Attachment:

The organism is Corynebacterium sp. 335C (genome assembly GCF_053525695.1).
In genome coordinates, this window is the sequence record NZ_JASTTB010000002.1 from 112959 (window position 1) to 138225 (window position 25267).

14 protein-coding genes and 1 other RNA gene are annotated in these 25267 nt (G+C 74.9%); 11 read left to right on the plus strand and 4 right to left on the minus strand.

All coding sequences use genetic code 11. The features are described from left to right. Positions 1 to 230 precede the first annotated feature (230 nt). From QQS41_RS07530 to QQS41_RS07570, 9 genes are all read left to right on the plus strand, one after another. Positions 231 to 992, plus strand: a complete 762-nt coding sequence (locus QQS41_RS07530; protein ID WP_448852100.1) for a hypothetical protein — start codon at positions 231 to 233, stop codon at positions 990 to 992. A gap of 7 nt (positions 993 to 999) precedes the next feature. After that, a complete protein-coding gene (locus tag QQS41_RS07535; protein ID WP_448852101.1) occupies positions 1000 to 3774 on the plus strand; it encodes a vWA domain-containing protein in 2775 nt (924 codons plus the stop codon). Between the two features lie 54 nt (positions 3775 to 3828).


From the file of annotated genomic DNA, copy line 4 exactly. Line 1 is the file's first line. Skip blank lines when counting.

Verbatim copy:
All coding sequences use genetic code 11. The features are described from left to right. Positions 1 to 230 precede the first annotated feature (230 nt). From QQS41_RS07530 to QQS41_RS07570, 9 genes are all read left to right on the plus strand, one after another. Positions 231 to 992, plus strand: a complete 762-nt coding sequence (locus QQS41_RS07530; protein ID WP_448852100.1) for a hypothetical protein — start codon at positions 231 to 233, stop codon at positions 990 to 992. A gap of 7 nt (positions 993 to 999) precedes the next feature. After that, a complete protein-coding gene (locus tag QQS41_RS07535; protein ID WP_448852101.1) occupies positions 1000 to 3774 on the plus strand; it encodes a vWA domain-containing protein in 2775 nt (924 codons plus the stop codon). Between the two features lie 54 nt (positions 3775 to 3828).